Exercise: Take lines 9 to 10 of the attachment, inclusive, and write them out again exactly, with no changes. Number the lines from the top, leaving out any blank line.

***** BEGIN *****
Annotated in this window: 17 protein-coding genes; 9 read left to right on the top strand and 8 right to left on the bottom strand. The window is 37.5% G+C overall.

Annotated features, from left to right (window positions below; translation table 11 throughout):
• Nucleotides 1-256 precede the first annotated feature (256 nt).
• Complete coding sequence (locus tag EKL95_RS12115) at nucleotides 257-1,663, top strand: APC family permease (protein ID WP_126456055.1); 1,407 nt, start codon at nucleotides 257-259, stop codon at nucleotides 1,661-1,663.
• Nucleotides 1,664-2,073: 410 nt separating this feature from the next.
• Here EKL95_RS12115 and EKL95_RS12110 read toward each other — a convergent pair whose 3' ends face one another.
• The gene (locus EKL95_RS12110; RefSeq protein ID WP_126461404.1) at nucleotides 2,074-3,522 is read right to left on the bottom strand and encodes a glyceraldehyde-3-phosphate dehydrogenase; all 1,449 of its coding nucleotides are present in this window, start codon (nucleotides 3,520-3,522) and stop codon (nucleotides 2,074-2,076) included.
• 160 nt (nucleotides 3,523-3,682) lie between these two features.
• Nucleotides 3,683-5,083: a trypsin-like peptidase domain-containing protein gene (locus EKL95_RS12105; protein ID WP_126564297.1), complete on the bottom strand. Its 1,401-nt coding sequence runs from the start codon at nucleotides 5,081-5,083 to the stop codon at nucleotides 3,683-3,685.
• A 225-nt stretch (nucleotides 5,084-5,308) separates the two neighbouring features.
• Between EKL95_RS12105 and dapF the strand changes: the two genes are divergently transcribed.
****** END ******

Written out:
• Nucleotides 3,683-5,083: a trypsin-like peptidase domain-containing protein gene (locus EKL95_RS12105; protein ID WP_126564297.1), complete on the bottom strand. Its 1,401-nt coding sequence runs from the start codon at nucleotides 5,081-5,083 to the stop codon at nucleotides 3,683-3,685.
• A 225-nt stretch (nucleotides 5,084-5,308) separates the two neighbouring features.